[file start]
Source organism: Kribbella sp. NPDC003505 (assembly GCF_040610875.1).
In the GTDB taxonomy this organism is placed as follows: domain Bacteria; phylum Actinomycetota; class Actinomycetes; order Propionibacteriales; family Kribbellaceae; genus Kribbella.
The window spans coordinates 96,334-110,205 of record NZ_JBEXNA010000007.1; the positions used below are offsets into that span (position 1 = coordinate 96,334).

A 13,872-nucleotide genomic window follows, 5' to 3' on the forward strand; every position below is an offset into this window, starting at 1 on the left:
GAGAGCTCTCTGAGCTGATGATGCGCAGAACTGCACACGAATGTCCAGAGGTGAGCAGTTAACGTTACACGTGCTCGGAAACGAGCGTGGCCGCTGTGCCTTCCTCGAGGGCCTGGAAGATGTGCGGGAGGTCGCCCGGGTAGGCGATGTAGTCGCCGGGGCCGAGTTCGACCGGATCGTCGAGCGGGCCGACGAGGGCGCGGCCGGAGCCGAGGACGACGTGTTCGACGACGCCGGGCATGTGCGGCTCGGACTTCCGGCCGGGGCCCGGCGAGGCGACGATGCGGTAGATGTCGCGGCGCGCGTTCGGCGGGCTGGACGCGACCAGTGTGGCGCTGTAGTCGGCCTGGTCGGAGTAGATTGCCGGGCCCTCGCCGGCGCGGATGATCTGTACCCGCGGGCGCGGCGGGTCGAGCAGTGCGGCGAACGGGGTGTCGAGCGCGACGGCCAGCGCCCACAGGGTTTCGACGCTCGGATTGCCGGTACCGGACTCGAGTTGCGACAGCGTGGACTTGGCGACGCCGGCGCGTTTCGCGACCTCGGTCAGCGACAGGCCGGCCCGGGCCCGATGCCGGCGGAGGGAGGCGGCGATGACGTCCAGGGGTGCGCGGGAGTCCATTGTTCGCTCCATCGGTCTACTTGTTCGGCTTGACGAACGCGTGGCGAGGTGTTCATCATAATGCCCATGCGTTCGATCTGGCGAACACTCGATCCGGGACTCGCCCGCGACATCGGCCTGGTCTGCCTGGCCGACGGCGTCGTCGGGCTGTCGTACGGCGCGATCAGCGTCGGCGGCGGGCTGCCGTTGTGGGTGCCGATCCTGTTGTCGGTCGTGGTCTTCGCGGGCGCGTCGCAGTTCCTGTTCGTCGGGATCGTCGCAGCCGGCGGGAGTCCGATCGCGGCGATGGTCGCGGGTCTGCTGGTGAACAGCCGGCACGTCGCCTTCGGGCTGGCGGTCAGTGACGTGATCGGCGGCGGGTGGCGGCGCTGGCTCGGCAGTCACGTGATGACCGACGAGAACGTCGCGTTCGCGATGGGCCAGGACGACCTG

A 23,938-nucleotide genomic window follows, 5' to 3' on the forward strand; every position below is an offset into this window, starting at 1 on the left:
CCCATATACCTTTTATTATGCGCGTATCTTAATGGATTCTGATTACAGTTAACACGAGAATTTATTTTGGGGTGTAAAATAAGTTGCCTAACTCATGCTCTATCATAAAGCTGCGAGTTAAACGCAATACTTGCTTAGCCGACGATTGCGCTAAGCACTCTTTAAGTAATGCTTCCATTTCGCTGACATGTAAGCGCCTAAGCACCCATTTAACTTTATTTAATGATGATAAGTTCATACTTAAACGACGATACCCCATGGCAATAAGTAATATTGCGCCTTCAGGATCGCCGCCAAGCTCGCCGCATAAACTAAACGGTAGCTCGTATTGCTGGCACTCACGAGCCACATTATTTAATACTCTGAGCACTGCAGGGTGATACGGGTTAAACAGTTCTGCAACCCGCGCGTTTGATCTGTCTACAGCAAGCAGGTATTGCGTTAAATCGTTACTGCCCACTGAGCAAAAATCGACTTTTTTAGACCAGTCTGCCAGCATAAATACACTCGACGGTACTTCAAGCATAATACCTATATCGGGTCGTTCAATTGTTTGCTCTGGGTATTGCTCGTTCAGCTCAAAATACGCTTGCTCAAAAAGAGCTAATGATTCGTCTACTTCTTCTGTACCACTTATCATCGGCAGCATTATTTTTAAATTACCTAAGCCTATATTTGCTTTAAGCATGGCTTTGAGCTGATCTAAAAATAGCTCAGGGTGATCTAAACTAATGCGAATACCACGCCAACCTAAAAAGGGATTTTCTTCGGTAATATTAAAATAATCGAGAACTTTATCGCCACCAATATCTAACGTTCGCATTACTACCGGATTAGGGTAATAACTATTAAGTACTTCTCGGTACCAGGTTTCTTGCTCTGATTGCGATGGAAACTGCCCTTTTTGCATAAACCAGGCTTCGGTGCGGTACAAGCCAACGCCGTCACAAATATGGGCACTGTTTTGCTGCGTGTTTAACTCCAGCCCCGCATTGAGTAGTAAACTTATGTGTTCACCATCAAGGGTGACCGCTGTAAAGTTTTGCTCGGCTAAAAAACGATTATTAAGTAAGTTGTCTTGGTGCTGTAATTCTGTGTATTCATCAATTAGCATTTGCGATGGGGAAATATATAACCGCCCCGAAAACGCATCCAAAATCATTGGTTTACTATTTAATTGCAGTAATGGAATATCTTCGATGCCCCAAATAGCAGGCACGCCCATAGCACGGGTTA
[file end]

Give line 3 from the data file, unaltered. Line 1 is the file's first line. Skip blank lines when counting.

The window spans coordinates 96,334-110,205 of record NZ_JBEXNA010000007.1; the positions used below are offsets into that span (position 1 = coordinate 96,334).